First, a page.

As time goes by with online learning, students have become more isolated from their social environment. During the COVID-19 pandemic, students have been separated from their friends. As students spend more time inside with limited social situation exposure, they have become disconnected from their social environment leading to increased social anxiety. Research has shown that teenagers rely on their friendships to maintain a sense of self-worth and to manage anxiety and depression (Goldberg). Children typically learn the basics of making friends at a young age, but high school is a crucial period for developing nuanced communication skills. In an article by “Teens in Covid Isolation: ‘I Felt Like I Was Suffocating’”, Emma Goldberg reports that in a recent study of 3,300 high school students showed that, in recent months, almost one third reported feeling sad or depressed. While for a generation used to bonding with friends through texts, TikTok, Snapchat and Instagram, it may seem strange, but more than a quarter of those students said they did not feel connected to teachers, classmates or their school group. In the “The Pandemic Is Taking a Toll on Teens’ Mental Health” video by CBS, Ramani Durvasula, a clinical psychologist, talks about the losses the teenagers have experienced during this pandemic. She discusses the losses that will have a significant impact on teenagers, such as uncertainty about the future. She goes on to say that the mental effects of the pandemic may last long after the outbreak is over. Teenagers may not be able to recover because they have lost the stage where they can begin to experience adulthood.
While the Covid pandemic has affected a wide range of students, learning online has proven difficult for all of them. In an article by Clea Skopeliti, it is revealed that three out of four students with disabilities say their mental well-being has deteriorated during the coronavirus pandemic (Skopeliti). The report found that almost half of disabled students have considered dropping out of their course due to the worsening of their mental health. The author of “How The Stress Of Online Learning Impacts Your Teen.” explains that online learning has a huge impact on teenagers. Increased assignments and the assumptions of being able to navigate through technology increases anxiety. Students suffering from physical strains can be caused by staring at a computer all day. Spending a significant amount of time online can exhaust both students and teachers, resulting in "Zoom Fatigue." Virtual interactions are mentally draining, partially because our brains are not programmed to process information in such a way. According to research, about a fourth of teens are battling with depression, twice as numerous as expected. As more adolescents and children struggle with delayed episodes of increased pressure, nervousness, and depression, school advocates say it's starting to show (“How The Stress Of Online Learning Impacts Your Teen”). However, according to research from Washington College, depression rates are lower now than they were at the start of the pandemic, when schools abruptly closed and coursework moved from the chalkboard to the computers. Similarly, in countries such as Saudi Arabia, students experienced moderate to extreme anxiety. According to the author of "Anxiety Level of University Students During COVID-19 in Saudi Arabia," a self-rating anxiety scale was used to assess the anxiety levels among Saudi Arabian students, and the results showed that about 35% of the students had moderate to serious anxiety. Age, sex, and level of education were highly associated with anxiety. The fear of becoming infected or losing loved ones to the disease, combined with the need to quickly adjust to new teaching and assessment procedures, put a lot of pressure on the students, according to the author.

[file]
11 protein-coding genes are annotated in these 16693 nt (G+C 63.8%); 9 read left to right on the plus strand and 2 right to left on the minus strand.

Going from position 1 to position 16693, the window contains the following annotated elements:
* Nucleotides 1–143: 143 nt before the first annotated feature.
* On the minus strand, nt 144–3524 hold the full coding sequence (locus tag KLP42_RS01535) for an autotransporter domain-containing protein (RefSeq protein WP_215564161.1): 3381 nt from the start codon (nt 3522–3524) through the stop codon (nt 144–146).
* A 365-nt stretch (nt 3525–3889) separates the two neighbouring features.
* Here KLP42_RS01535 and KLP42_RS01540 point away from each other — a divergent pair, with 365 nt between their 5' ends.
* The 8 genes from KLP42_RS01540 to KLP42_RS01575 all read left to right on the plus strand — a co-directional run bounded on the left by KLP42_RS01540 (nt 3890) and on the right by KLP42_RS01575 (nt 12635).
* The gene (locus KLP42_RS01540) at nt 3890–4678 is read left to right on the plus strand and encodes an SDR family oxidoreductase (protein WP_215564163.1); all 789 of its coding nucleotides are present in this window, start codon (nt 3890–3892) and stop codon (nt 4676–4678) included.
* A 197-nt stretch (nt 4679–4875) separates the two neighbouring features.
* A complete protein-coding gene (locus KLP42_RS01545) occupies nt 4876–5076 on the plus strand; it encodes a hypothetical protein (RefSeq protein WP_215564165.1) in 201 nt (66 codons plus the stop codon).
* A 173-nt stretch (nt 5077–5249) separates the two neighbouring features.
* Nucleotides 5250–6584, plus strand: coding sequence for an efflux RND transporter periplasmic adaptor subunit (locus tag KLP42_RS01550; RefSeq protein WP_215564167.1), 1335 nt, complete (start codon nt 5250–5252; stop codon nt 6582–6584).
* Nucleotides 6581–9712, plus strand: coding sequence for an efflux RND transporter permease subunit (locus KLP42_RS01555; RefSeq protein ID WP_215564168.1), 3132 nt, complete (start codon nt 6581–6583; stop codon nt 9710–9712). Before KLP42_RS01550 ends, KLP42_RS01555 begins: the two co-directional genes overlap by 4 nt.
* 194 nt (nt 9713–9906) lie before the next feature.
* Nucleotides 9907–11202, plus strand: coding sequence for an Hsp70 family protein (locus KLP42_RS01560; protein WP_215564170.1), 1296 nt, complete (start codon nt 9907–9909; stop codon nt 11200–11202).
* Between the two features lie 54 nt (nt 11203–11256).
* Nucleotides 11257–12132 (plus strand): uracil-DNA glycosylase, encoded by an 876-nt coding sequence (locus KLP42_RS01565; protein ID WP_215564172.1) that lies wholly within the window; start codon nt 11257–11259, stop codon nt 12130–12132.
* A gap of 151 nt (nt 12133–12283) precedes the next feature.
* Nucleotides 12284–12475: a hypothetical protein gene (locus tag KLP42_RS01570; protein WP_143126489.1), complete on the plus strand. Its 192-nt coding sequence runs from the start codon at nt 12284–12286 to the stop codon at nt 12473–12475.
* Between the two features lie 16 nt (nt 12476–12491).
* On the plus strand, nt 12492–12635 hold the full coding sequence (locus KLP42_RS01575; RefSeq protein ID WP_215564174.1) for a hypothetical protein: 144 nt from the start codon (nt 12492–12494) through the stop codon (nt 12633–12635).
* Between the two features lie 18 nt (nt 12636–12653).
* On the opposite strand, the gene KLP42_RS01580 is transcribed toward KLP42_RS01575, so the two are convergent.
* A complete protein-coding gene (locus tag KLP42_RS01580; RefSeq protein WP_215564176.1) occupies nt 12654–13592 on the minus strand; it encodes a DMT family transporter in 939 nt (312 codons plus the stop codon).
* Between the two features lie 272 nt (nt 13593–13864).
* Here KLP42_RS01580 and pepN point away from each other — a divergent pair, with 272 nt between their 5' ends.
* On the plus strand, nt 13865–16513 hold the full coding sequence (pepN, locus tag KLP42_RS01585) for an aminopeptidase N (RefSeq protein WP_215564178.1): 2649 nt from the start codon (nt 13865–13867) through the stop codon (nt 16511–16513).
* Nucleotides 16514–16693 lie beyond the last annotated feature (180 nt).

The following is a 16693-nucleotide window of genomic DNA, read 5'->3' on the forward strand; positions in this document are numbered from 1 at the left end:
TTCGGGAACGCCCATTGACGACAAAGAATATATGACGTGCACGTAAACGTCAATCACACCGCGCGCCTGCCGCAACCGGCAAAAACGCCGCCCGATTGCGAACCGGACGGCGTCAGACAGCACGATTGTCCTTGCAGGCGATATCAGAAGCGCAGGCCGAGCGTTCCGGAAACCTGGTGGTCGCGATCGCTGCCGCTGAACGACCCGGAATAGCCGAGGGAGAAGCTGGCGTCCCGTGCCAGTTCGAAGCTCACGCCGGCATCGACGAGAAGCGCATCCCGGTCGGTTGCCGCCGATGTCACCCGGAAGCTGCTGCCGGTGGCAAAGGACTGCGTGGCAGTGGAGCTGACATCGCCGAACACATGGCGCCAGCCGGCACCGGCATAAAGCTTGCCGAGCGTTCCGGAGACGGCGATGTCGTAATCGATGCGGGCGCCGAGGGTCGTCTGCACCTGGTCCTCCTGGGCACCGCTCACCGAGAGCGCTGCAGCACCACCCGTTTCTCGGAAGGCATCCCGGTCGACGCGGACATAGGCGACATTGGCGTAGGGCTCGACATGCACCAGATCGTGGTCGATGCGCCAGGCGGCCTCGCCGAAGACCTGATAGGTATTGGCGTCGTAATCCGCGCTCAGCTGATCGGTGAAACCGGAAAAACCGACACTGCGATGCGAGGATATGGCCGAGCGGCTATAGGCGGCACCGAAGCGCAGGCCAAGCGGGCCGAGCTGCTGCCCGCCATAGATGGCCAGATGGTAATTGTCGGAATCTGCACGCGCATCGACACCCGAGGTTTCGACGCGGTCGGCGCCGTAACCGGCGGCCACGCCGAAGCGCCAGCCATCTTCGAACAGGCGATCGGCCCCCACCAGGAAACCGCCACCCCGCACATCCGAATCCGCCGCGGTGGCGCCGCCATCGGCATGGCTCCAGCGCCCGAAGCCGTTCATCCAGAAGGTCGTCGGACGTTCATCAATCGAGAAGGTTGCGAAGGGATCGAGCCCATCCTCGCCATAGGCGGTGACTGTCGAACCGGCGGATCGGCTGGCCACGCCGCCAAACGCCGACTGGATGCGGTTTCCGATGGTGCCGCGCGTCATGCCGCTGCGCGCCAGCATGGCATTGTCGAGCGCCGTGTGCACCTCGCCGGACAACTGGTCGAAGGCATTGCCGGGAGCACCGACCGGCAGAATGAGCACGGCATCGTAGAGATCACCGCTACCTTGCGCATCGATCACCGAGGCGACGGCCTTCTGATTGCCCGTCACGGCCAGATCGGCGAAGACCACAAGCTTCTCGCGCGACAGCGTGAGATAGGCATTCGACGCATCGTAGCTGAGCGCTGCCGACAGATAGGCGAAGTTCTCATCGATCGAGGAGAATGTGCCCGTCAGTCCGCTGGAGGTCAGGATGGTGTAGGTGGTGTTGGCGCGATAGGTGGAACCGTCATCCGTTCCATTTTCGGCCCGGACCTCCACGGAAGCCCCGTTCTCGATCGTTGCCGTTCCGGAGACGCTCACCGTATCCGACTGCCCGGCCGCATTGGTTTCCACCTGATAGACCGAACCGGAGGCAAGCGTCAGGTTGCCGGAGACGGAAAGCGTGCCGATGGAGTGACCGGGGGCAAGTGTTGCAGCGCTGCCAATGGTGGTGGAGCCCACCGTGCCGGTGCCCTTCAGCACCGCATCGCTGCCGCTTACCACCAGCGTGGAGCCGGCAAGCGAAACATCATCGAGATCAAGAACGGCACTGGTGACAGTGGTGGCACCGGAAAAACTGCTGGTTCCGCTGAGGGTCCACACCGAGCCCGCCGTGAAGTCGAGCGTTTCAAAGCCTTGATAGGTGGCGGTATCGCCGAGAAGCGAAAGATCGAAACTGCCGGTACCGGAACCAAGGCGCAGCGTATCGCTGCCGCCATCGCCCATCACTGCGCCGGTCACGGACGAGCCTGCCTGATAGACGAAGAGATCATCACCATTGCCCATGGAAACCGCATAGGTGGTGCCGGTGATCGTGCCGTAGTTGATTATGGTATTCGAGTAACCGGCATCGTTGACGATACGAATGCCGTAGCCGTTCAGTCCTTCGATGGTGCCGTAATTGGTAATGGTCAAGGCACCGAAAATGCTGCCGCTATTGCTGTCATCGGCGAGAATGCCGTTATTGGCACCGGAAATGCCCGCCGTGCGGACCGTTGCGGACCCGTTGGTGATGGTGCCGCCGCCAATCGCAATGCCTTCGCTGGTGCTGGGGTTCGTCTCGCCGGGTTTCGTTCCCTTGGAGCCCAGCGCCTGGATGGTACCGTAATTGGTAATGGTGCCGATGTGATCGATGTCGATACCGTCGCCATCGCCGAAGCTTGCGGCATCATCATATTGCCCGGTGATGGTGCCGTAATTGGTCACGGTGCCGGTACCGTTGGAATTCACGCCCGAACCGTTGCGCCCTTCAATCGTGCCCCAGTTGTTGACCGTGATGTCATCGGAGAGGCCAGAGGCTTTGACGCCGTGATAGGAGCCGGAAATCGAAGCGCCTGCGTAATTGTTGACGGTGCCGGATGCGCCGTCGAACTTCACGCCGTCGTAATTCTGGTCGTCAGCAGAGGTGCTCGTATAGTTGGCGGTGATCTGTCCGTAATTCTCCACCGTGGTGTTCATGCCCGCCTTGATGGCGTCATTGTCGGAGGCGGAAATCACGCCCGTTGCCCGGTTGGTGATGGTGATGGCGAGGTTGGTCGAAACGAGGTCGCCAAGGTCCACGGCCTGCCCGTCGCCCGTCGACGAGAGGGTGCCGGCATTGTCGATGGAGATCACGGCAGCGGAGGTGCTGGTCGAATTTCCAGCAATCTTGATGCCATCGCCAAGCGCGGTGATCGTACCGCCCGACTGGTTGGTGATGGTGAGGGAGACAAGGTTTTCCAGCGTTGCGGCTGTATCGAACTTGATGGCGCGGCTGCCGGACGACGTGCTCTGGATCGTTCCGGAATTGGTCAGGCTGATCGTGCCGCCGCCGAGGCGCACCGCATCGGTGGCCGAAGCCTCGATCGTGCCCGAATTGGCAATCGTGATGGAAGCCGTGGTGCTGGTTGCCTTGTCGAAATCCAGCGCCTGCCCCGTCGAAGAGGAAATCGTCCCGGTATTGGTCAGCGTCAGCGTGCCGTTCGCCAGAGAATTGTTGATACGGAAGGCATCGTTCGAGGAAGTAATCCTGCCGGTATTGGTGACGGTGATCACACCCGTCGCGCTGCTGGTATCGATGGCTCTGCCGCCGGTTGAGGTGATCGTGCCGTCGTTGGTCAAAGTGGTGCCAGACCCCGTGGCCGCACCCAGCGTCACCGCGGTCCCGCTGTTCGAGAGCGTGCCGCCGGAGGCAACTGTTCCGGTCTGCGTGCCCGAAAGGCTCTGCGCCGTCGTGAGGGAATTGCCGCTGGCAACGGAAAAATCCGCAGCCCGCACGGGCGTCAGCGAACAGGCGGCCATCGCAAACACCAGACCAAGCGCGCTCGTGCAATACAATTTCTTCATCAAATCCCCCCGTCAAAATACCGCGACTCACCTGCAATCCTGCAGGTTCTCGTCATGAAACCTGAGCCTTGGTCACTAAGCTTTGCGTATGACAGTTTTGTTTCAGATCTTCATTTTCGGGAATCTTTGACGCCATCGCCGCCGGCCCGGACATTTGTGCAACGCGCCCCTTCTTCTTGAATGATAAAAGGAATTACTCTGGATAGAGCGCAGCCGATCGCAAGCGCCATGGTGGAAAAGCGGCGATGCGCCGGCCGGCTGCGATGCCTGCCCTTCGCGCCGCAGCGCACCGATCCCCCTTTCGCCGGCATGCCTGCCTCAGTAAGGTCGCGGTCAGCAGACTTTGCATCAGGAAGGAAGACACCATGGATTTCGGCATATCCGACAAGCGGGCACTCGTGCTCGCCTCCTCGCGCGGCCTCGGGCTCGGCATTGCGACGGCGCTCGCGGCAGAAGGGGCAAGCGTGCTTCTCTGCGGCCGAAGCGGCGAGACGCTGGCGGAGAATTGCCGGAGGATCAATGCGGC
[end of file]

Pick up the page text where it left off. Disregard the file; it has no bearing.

In the United States, nearly all K-12 students are currently missing face-to-face lectures because of COVID-19. By not being in a physical classroom setting and overload of assignment has become overwhelming for many students. Students around the world are struggling, yet no one is paying attention to their suffering. The pandemic has harmed students' academic performance by reducing their inspiration, concentration, and commitment. Students, on the other hand, are not psychologically assisted. More action and information about this issue is needed.